First, thanks for all the comments good, constructive and otherwise. I'm a big boy, I can take it. Secondly, I have more than just a casual interest based on experience in this area - I'm not talking from a keyboard and google.

Secondly, being an old Army career grunt I call things the way I see it. If that grates you, I can't help that. If you don't agree with it that's cool, but it's still my position and belief, and I'm not afraid of telling people how I feel.

I EARNED that right while I defended this country.

On that fax there is solid evidence that some detractors of the President on Immigration are coming from a position that are isolationist and in some cases, yes racist.

Saying that, I realize that sometimes words can detract from the debate and lead to wars and rumors of wars. Thus I'll dispense with the "shoot mexicans" and "racism/racist" remarks for now, the point was made - I'm not "coining a phrase". I much prefer to find dialog as to find some common ground even with those I disagree with.

Just because you believe in strong borders (walls and whatnot), doesn't mean you're a racist or "evil", but there are some people who are and that is just a simple fact.

So with all that said, here is my position on immigration as my views have been slightly skewed in the all the flames.

As I said, I walked the El Paso/Juarez border in '81-82. The same issues, problems, discussions, etc, were taking place then as they are now. The differnce is 9/11 and I understand that. We need to tighten up the borders. Where I and others disagree is in method and yes in some ways motive. We can build fences and walls, but people who want to get in here will dig under them, climb over them but they will find a way to get through them. Believe me, they will find a way. They are not in themselves going to work UNLESS there are comprehensive reforms in the overall immigration policies of this country.

We have amazing technology out there now, let's use it.

Today, some are upset over the Senate rejecting what they call, "enforcement first". where the Senate supported Bush's plan to first deal with the inner issues illegal immigration has wrought. Yes again, you've got to secure the borders, but we have a hell of a lot of people already here. We need to get them identified - that's the first issue.

John Derbyshire at National Review has a "cool it Joe" point on this debate:

"'I've had a couple of emails from readers who, though obviously thoughtful and intelligent, seem to think that right now there are just two kinds of people legally resident in the USA: Green Card holders, and citizens. They believe the President's "temporary worker" plan will add a third category, and they regard this as an interesting and innovative idea.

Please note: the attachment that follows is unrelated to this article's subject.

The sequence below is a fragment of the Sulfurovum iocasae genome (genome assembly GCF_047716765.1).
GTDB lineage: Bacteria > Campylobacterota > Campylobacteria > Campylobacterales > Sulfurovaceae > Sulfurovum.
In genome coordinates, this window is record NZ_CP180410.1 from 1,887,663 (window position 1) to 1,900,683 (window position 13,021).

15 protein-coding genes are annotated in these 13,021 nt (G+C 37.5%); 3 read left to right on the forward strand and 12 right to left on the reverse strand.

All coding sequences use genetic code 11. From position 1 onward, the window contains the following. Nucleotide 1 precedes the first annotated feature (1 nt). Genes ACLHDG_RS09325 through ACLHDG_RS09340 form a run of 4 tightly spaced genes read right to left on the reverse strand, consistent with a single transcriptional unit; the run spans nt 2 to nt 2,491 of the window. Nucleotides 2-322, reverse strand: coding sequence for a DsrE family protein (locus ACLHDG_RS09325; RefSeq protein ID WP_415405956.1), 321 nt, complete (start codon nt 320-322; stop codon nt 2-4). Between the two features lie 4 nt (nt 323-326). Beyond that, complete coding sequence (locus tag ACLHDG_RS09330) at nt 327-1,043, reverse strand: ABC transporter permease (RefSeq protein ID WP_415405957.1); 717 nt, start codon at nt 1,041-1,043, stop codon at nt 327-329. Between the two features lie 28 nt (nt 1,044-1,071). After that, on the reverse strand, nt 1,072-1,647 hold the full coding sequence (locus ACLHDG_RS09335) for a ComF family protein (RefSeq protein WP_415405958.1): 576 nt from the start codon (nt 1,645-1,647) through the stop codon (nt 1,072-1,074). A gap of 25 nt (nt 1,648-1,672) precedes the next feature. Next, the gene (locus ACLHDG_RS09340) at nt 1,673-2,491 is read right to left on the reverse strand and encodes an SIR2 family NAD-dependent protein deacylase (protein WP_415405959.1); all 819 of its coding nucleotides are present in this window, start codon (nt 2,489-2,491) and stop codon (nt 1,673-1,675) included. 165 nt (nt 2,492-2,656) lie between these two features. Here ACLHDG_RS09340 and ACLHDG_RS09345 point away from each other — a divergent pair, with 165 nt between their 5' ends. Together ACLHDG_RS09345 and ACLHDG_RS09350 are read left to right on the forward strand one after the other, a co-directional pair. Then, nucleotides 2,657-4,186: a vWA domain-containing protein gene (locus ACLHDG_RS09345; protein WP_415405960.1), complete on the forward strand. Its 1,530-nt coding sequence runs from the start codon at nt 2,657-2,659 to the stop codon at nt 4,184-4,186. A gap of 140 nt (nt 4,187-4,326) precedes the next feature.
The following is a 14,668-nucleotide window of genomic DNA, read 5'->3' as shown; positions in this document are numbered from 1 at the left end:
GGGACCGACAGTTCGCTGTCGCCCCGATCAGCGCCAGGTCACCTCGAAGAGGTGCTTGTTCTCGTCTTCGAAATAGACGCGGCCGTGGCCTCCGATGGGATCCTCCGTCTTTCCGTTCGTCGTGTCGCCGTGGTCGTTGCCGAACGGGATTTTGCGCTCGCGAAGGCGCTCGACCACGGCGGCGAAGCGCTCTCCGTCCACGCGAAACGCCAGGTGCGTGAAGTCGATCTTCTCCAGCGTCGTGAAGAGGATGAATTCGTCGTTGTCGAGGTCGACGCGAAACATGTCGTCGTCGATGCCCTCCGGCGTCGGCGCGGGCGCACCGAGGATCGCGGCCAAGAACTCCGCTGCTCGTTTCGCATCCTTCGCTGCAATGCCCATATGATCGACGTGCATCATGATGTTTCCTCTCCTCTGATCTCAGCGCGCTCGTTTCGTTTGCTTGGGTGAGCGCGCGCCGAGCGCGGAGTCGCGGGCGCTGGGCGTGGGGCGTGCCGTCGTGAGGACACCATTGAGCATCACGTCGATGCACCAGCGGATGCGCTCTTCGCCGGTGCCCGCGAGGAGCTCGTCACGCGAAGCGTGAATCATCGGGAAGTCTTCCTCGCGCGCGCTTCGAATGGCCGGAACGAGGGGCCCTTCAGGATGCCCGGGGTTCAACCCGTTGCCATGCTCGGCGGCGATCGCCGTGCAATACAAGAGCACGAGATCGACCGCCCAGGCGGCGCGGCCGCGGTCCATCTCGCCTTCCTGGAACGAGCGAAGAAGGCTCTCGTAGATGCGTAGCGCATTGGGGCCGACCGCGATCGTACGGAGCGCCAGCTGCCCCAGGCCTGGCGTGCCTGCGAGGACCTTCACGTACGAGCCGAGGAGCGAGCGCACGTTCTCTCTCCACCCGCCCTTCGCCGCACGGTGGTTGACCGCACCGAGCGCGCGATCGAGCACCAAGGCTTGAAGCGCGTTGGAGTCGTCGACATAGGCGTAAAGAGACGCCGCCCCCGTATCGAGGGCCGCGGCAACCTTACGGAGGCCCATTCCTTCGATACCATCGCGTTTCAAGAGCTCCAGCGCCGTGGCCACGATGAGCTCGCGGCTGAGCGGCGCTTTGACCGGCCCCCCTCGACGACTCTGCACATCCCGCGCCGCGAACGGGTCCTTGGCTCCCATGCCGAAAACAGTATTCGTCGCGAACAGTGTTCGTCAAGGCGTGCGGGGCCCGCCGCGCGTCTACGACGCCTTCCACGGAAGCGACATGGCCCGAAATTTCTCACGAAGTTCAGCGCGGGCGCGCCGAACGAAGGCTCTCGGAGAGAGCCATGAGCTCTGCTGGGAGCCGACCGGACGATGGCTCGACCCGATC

Where does one start? Perhaps by pointing out that the number of ways to be legally in the USA, by visa category, is currently 79. That's right, 79. Here they all are.

Notice that at least 20 of them are "temporary worker" visas of one sort or another."


Read it, it provides a little perspective.

In summary no one is advocating "wide open" borders, but a "police state" isn't the anwer either. Again, this ball of hair didn't appear over night and won't disapere in one week, month or year. It's going to take time. But at least we've got something moving.

UPDATE: The folks at NRO on near suicide watch:

"In his Oval Office address, the president squandered what was probably his last chance to reconnect with conservatives on immigration. They will undoubtedly note that the president has waited six years to start talking about enforcement, and will accordingly ask why he can’t postpone his amnesty long enough to give enforcement at try? A speech that had reiterated his support for amnesty in theory, but conceded that enforcement had to come first, would likely have won significant public approval and helped shape events in Congress. The speech he actually gave, on the other hand, is likely further to demoralize conservatives and harden opposition among House Republicans to the Senate amnesty proposal. President Bush’s speech, contrary to its goal, probably ensures that no immigration bill will reach his desk this year. Given the options, that’s probably a good thing."

He squandered nothing of the kind. We're only hearing this from the Paleo/Neo/Conservative Right - the middle Conservatives (the majority) liked what he said, and agree it's a beginning.



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